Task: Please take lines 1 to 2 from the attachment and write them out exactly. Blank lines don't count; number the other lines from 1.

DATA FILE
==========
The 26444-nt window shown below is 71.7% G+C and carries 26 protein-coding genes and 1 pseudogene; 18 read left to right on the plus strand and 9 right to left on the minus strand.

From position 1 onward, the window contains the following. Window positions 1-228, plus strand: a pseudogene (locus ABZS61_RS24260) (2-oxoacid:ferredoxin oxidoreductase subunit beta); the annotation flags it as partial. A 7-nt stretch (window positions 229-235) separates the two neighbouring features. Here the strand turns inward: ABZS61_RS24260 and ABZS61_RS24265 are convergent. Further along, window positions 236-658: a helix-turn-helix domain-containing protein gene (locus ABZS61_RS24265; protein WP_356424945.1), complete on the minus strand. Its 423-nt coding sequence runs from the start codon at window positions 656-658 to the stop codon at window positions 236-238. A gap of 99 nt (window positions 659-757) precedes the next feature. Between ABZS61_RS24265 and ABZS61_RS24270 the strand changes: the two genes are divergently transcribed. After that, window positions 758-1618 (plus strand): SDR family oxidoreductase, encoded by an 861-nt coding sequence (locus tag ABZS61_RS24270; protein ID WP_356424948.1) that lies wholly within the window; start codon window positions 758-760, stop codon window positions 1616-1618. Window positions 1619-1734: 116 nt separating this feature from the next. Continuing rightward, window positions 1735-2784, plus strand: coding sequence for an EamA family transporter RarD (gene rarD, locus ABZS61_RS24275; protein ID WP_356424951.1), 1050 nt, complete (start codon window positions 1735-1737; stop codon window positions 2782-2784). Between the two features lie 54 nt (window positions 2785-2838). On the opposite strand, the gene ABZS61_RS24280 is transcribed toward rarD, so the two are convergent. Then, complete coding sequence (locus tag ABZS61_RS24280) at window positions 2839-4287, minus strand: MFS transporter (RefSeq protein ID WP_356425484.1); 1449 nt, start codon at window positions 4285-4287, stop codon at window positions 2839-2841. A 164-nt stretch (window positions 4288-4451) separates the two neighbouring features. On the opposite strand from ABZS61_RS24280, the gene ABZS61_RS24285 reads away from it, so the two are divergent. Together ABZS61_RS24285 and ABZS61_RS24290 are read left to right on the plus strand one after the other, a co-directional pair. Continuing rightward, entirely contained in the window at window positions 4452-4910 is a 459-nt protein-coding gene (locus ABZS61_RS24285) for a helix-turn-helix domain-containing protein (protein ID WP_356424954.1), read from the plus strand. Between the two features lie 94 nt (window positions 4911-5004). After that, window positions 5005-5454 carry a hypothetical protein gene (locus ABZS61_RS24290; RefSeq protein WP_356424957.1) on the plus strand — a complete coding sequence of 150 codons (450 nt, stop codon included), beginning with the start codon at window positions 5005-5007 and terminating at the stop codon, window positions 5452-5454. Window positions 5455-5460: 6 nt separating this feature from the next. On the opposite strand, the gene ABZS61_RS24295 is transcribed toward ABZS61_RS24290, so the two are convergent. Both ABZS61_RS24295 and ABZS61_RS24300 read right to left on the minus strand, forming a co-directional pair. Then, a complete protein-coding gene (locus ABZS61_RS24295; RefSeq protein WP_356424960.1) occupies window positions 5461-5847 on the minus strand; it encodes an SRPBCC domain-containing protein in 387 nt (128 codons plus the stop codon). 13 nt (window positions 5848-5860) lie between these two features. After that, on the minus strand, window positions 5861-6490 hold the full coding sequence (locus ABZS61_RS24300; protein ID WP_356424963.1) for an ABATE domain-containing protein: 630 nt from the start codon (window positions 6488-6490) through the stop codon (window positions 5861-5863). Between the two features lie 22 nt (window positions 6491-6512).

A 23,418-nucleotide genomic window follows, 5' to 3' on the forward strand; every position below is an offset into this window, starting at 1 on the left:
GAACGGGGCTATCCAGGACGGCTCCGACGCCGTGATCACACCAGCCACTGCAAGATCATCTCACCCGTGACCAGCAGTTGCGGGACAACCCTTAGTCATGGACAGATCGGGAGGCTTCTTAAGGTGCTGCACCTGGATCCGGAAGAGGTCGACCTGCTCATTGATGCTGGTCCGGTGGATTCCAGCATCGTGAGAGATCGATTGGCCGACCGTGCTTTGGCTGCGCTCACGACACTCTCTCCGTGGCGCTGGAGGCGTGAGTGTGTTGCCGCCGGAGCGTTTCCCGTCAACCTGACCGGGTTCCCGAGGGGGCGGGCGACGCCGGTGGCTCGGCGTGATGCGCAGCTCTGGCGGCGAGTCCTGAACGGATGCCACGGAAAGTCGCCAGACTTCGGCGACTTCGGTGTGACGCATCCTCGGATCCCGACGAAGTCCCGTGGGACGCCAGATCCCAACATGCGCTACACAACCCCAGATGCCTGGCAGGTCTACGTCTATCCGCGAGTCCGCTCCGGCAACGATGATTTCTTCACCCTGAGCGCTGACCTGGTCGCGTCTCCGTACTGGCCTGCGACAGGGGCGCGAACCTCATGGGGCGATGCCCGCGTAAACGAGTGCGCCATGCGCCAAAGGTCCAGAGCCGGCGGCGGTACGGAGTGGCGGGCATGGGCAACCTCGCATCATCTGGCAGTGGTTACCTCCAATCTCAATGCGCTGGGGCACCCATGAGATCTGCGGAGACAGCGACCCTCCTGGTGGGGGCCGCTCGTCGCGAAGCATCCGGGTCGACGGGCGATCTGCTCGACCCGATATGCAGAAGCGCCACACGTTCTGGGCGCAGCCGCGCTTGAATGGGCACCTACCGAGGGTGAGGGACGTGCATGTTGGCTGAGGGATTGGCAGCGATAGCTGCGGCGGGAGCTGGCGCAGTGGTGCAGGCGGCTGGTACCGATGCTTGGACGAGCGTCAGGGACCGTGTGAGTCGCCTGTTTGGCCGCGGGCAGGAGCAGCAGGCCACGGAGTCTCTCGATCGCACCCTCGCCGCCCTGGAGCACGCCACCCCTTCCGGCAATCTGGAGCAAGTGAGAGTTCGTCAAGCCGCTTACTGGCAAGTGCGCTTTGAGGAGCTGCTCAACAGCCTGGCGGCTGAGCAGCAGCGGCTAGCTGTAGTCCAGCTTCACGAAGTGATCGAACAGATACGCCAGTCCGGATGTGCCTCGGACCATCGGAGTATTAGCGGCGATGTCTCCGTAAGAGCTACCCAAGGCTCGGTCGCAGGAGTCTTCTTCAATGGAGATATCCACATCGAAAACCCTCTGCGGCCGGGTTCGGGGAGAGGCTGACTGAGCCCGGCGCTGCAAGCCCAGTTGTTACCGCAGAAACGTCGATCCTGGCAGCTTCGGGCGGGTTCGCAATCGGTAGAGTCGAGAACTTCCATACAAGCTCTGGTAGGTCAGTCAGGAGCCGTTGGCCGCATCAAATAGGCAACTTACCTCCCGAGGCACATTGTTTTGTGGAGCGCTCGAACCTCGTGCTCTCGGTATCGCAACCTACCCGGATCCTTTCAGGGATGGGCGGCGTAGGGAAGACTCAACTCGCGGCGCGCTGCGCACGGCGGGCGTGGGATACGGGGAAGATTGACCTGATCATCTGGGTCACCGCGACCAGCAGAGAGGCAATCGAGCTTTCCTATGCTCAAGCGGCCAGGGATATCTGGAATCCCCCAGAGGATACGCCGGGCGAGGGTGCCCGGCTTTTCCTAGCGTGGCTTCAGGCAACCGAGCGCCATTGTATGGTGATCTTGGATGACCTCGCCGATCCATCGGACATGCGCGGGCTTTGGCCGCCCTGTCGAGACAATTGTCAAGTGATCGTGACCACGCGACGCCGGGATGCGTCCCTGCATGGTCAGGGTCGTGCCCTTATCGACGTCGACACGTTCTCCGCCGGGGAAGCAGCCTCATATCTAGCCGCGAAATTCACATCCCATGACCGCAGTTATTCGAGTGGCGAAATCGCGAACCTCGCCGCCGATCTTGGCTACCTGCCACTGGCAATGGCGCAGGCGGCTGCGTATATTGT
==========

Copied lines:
The 26444-nt window shown below is 71.7% G+C and carries 26 protein-coding genes and 1 pseudogene; 18 read left to right on the plus strand and 9 right to left on the minus strand.

From position 1 onward, the window contains the following. Window positions 1-228, plus strand: a pseudogene (locus ABZS61_RS24260) (2-oxoacid:ferredoxin oxidoreductase subunit beta); the annotation flags it as partial. A 7-nt stretch (window positions 229-235) separates the two neighbouring features. Here the strand turns inward: ABZS61_RS24260 and ABZS61_RS24265 are convergent. Further along, window positions 236-658: a helix-turn-helix domain-containing protein gene (locus ABZS61_RS24265; protein WP_356424945.1), complete on the minus strand. Its 423-nt coding sequence runs from the start codon at window positions 656-658 to the stop codon at window positions 236-238. A gap of 99 nt (window positions 659-757) precedes the next feature. Between ABZS61_RS24265 and ABZS61_RS24270 the strand changes: the two genes are divergently transcribed. After that, window positions 758-1618 (plus strand): SDR family oxidoreductase, encoded by an 861-nt coding sequence (locus tag ABZS61_RS24270; protein ID WP_356424948.1) that lies wholly within the window; start codon window positions 758-760, stop codon window positions 1616-1618. Window positions 1619-1734: 116 nt separating this feature from the next. Continuing rightward, window positions 1735-2784, plus strand: coding sequence for an EamA family transporter RarD (gene rarD, locus ABZS61_RS24275; protein ID WP_356424951.1), 1050 nt, complete (start codon window positions 1735-1737; stop codon window positions 2782-2784). Between the two features lie 54 nt (window positions 2785-2838). On the opposite strand, the gene ABZS61_RS24280 is transcribed toward rarD, so the two are convergent. Then, complete coding sequence (locus tag ABZS61_RS24280) at window positions 2839-4287, minus strand: MFS transporter (RefSeq protein ID WP_356425484.1); 1449 nt, start codon at window positions 4285-4287, stop codon at window positions 2839-2841. A 164-nt stretch (window positions 4288-4451) separates the two neighbouring features. On the opposite strand from ABZS61_RS24280, the gene ABZS61_RS24285 reads away from it, so the two are divergent. Together ABZS61_RS24285 and ABZS61_RS24290 are read left to right on the plus strand one after the other, a co-directional pair. Continuing rightward, entirely contained in the window at window positions 4452-4910 is a 459-nt protein-coding gene (locus ABZS61_RS24285) for a helix-turn-helix domain-containing protein (protein ID WP_356424954.1), read from the plus strand. Between the two features lie 94 nt (window positions 4911-5004). After that, window positions 5005-5454 carry a hypothetical protein gene (locus ABZS61_RS24290; RefSeq protein WP_356424957.1) on the plus strand — a complete coding sequence of 150 codons (450 nt, stop codon included), beginning with the start codon at window positions 5005-5007 and terminating at the stop codon, window positions 5452-5454. Window positions 5455-5460: 6 nt separating this feature from the next. On the opposite strand, the gene ABZS61_RS24295 is transcribed toward ABZS61_RS24290, so the two are convergent. Both ABZS61_RS24295 and ABZS61_RS24300 read right to left on the minus strand, forming a co-directional pair. Then, a complete protein-coding gene (locus ABZS61_RS24295; RefSeq protein WP_356424960.1) occupies window positions 5461-5847 on the minus strand; it encodes an SRPBCC domain-containing protein in 387 nt (128 codons plus the stop codon). 13 nt (window positions 5848-5860) lie between these two features. After that, on the minus strand, window positions 5861-6490 hold the full coding sequence (locus ABZS61_RS24300; protein ID WP_356424963.1) for an ABATE domain-containing protein: 630 nt from the start codon (window positions 6488-6490) through the stop codon (window positions 5861-5863). Between the two features lie 22 nt (window positions 6491-6512).